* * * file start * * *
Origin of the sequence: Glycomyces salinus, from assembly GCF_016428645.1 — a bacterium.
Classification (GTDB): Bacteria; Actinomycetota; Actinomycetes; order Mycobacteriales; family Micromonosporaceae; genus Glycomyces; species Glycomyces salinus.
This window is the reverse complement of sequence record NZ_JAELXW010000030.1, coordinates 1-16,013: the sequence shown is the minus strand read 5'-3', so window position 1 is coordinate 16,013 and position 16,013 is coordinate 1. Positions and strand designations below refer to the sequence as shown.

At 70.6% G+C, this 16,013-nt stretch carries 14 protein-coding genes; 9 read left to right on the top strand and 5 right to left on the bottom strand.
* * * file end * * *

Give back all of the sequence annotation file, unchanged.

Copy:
Origin of the sequence: Glycomyces salinus, from assembly GCF_016428645.1 — a bacterium.
Classification (GTDB): Bacteria; Actinomycetota; Actinomycetes; order Mycobacteriales; family Micromonosporaceae; genus Glycomyces; species Glycomyces salinus.
This window is the reverse complement of sequence record NZ_JAELXW010000030.1, coordinates 1-16,013: the sequence shown is the minus strand read 5'-3', so window position 1 is coordinate 16,013 and position 16,013 is coordinate 1. Positions and strand designations below refer to the sequence as shown.

At 70.6% G+C, this 16,013-nt stretch carries 14 protein-coding genes; 9 read left to right on the top strand and 5 right to left on the bottom strand.